Those attending the commemoration then moved on to either the Castle Arms (aka The Glue Pot) in Castletown, where there was a thriving music session, or Malew Church, the site of Illiam Dhone's burial, to participate in a special church service.

The ruins currently on the site of Hango Hill are those of a late seventeenth century castellated summer house built by the Derby family, also referred to as Mount Strange, in honour of the Derby heir Lord Strange.

Known as a place of execution and possible prehistoric burial site, the name of Hango Hill is said to be derived from the Norse description 'hanga-haugr' (Gallows Hill), although others say it originates from the Norse word 'hengi', meaning a jutting or overhang.  It's also reputedly haunted by a headless black dog; seen chiefly by fellow canines.
Further details regarding this year's commemoration can be found on MTTV at

Valerie Caine
© January 2016

The Vikings are coming! And loads other great stuff

The Vikings are set to dominate the Isle of Man in 2016 with exhibitions hosted by Manx National Heritage, the organisation responsible for protecting and promoting the Isle of Man’s heritage and culture.
The exhibitions form part of an extensive programme of events and activities for 2016 including a number of new exhibitions; three Viking themed shows; updated displays; lectures and family fun days.  Visitors to Manx National Heritage sites will also be able to see some of the ongoing conservation and improvement works when the attractions re-open in February and March 2016. 
The first Viking exhibition, ‘Heroes’, which opened in December 2015 at the Manx Museum and runs to March 2016, narrates the personal histories of some of the legendary names in the Viking world including Godred Croven, also known as King Orry, one of the most powerful Viking kings of Man and the Isles, as well as other legendary characters such as Eric Bloodaxe and Harald Bluetooth. The exhibition is hosted in conjunction with York Archaeological Trust.  

Heroes1.jpgThe second Viking themed exhibition, entitled ‘Valhalla: In Search of the Viking Dead’, runs at the House of Manannan in Peel from October 2016 and explores how the Vikings commemorated and celebrated their dead using pagan boat burials, grave goods and ornately carved headstones.
Vikings are also the theme behind Danish artist Susanne Thea’s exhibition of prints, entitled ‘They came from the Deep Blue Sea’ which opens on 6th February 2016 until 10th April 2016 at the House of Manannan.  The prints are themed around the Battle of Clontarf in Ireland which took place in AD 1014, when thousands of Vikings were killed and the Irish lost a king, murdered by the leader of the Manx Vikings. The battle is described in many early manuscripts and sagas and it is these tales that provide the inspiration for Susanne’s prints.

‘They came from the Deep Blue Sea’ will be followed by the arrival of the Royal National Lifeboat Institution’s touring exhibition ‘Hope in the Great War’, which opens in April 2016.    The exhibition celebrates timeless courage during the First World War, telling the wartime story of six heroic RNLI rescues, with family friendly, interactive displays. It offers the opportunity to see the First World War through the eyes of those living on the coast of the UK and Ireland and honour the courage of RNLI rescuers and survivors. Visitors will discover the effects of war on Manx RNLI crews, and how the people of the Isle of Man incredibly managed to crew and maintain six RNLI lifeboat stations in the midst of the war zone that was the Irish Sea.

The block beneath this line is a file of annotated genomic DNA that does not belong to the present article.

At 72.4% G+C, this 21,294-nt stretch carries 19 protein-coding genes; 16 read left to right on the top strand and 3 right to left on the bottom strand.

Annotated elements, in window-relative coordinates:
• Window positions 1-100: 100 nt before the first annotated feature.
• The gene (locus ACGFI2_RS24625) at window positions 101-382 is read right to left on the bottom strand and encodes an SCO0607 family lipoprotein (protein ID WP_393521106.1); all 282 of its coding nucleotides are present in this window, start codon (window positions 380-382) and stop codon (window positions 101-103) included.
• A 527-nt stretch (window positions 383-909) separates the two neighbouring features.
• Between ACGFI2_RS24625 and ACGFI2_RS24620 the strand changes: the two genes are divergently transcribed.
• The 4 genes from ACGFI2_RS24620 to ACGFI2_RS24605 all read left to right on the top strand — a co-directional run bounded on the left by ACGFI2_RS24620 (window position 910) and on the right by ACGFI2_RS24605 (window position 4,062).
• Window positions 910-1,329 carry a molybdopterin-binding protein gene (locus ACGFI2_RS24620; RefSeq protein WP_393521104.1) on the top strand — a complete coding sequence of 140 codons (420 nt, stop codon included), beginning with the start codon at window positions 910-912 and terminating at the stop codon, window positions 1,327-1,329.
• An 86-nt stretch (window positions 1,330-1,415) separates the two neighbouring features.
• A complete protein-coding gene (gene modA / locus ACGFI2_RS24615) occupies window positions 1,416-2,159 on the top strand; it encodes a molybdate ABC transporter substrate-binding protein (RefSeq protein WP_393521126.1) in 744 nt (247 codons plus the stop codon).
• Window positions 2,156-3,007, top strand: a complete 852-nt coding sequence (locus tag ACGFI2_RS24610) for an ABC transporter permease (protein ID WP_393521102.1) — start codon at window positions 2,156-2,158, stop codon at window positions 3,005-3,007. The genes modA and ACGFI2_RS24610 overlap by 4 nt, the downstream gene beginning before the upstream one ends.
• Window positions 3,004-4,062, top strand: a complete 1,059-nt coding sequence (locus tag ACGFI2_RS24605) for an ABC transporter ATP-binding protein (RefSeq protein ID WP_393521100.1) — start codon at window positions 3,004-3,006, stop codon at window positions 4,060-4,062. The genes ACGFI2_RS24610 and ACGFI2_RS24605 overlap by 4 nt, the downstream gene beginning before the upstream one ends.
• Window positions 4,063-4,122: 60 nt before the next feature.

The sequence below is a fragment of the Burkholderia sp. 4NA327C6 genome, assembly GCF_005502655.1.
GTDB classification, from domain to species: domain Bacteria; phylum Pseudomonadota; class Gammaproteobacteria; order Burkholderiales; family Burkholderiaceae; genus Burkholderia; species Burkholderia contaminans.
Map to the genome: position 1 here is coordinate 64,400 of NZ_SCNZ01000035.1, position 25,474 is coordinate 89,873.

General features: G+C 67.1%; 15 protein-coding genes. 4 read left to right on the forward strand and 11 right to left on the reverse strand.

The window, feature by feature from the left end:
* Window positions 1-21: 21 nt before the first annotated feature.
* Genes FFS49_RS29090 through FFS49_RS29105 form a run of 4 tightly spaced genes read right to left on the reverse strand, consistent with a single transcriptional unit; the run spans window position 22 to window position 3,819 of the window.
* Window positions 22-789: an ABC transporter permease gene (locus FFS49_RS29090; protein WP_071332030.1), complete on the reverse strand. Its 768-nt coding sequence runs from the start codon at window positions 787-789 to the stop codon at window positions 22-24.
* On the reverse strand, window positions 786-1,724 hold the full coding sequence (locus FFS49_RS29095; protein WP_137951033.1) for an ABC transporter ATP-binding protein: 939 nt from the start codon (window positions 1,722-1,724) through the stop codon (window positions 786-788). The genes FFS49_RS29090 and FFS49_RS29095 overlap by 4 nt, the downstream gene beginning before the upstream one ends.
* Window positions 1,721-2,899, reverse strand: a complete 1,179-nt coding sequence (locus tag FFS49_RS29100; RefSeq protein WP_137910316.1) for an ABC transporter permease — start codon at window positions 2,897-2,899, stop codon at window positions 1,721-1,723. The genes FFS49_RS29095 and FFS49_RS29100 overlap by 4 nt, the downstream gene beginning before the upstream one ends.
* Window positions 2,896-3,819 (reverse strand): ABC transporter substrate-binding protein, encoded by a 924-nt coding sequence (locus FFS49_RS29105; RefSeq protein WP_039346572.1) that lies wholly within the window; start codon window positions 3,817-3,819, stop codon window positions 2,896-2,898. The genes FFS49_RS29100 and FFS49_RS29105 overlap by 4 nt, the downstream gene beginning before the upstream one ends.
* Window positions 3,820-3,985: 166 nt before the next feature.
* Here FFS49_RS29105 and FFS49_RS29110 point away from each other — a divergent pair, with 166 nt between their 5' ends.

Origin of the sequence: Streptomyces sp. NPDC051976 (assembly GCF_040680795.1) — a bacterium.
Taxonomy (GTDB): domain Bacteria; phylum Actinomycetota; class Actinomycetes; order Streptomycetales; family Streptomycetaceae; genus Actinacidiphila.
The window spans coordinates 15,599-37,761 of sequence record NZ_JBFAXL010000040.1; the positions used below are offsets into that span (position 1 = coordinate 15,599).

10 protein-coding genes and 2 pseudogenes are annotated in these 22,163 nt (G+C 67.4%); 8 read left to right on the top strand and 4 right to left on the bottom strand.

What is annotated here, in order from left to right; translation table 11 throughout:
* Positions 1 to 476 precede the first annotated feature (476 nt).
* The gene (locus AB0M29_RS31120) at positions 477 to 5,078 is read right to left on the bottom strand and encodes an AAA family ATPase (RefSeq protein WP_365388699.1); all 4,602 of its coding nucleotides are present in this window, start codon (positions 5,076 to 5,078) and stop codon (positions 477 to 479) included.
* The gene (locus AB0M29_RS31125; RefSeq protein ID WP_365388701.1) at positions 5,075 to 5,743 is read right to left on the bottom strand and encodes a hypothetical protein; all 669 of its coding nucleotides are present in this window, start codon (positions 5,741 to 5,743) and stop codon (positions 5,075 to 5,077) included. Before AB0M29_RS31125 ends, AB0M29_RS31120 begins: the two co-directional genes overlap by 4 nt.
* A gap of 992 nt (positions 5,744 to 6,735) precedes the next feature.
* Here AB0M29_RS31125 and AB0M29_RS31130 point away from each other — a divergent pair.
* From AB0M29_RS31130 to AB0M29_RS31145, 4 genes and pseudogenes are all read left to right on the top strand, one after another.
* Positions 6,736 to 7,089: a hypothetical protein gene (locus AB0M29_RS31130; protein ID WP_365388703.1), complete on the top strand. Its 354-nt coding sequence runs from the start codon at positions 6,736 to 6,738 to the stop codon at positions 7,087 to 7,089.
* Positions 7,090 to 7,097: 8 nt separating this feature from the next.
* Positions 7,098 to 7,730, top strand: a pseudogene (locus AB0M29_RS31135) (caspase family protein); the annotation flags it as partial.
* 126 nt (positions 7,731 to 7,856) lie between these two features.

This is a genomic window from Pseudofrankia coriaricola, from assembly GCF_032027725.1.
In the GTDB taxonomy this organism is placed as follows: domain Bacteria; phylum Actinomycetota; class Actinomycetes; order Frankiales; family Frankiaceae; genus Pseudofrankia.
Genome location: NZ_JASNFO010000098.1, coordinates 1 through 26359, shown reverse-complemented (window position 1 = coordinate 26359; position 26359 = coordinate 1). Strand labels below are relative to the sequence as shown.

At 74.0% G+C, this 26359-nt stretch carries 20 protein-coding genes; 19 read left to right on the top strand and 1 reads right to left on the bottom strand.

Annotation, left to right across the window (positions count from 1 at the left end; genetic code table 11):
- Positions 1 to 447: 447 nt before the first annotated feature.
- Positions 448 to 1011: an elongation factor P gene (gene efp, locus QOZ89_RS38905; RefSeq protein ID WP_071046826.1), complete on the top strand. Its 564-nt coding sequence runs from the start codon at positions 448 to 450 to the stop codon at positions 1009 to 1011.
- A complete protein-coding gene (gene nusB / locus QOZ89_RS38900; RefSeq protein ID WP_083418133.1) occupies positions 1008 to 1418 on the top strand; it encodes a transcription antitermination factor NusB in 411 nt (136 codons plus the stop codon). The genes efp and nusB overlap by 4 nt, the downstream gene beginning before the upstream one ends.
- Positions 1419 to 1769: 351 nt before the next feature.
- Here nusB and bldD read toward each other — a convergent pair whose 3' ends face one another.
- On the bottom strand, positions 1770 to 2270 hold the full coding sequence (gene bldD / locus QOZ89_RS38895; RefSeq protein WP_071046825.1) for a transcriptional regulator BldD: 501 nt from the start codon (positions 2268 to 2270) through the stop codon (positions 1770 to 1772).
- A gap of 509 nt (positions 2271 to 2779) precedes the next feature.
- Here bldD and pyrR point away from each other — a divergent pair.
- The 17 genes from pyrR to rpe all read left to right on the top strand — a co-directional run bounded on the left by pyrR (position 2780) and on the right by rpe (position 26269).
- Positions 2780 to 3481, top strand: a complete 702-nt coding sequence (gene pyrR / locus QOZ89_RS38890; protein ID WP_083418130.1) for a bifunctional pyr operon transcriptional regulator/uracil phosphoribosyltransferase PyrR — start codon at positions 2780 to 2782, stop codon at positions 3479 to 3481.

Images by Manx born photographer Chris Killip will be the main focus of an exhibition opening at the Manx Museum from May 2016 to July 2016.   Chris Killip is distinguished photographer, well known for his gritty black and white images of people and places.  He is the recipient of numerous international awards, has exhibited all over the world, written extensively and appeared on both radio and television.

From August 2016 to October 2016, the Manx Museum will feature a major exhibition by internationally renowned artist Roger Dean. Born in England, Roger Dean is best known for his work on fantasy landscapesfor posters and album covers for musicians, which he began painting in the late 1960s. His work has sold more than sixty million copies worldwide and has inspired generations of young men and women who have become professional designers and artists.

Edmund Southworth, Director of Manx National Heritage, said: “2016 will see some really special exhibitions in Peel and Douglas, with something for everyone. Working with partners allows us to put on high quality shows on very different themes which all add to our understanding of Manx culture throughout the ages. 

Alongside the special shows we are continuing our programme of upgrading and refreshing the displays and facilities at our sites so that people can see something new when they visit. By doing all of this we hope that we can please our local community just as much as those who visit the island on holiday.”

In addition to the programme of exhibitions, a variety of family friendly events are planned, starting with the now annual ‘Egg Rolling’ at Cregneash on Easter Monday, 28 March 2016. Other popular events include the annual Hop tu Naa celebration at Cregneash on 30 October 2016 and Heritage Open Days which take place island-wide between 30 September 2016 and 9 October 2016. 

Edmund continued: “Much of what we do involves the conservation and preservation of the buildings, sites and collections in our care. Some of this is highly visible – such as the famous clock at Castle Rushen which has been keeping time for the local community in Castletown for centuries. Conservation of the yacht Peggy is also high profile and we’ll be giving people the opportunity to help with this scheme during the year. This type of specialised work often goes unseen by our visitors but we’ll be giving lots of unique opportunities to see and hear about it in our events programme and in our social media.”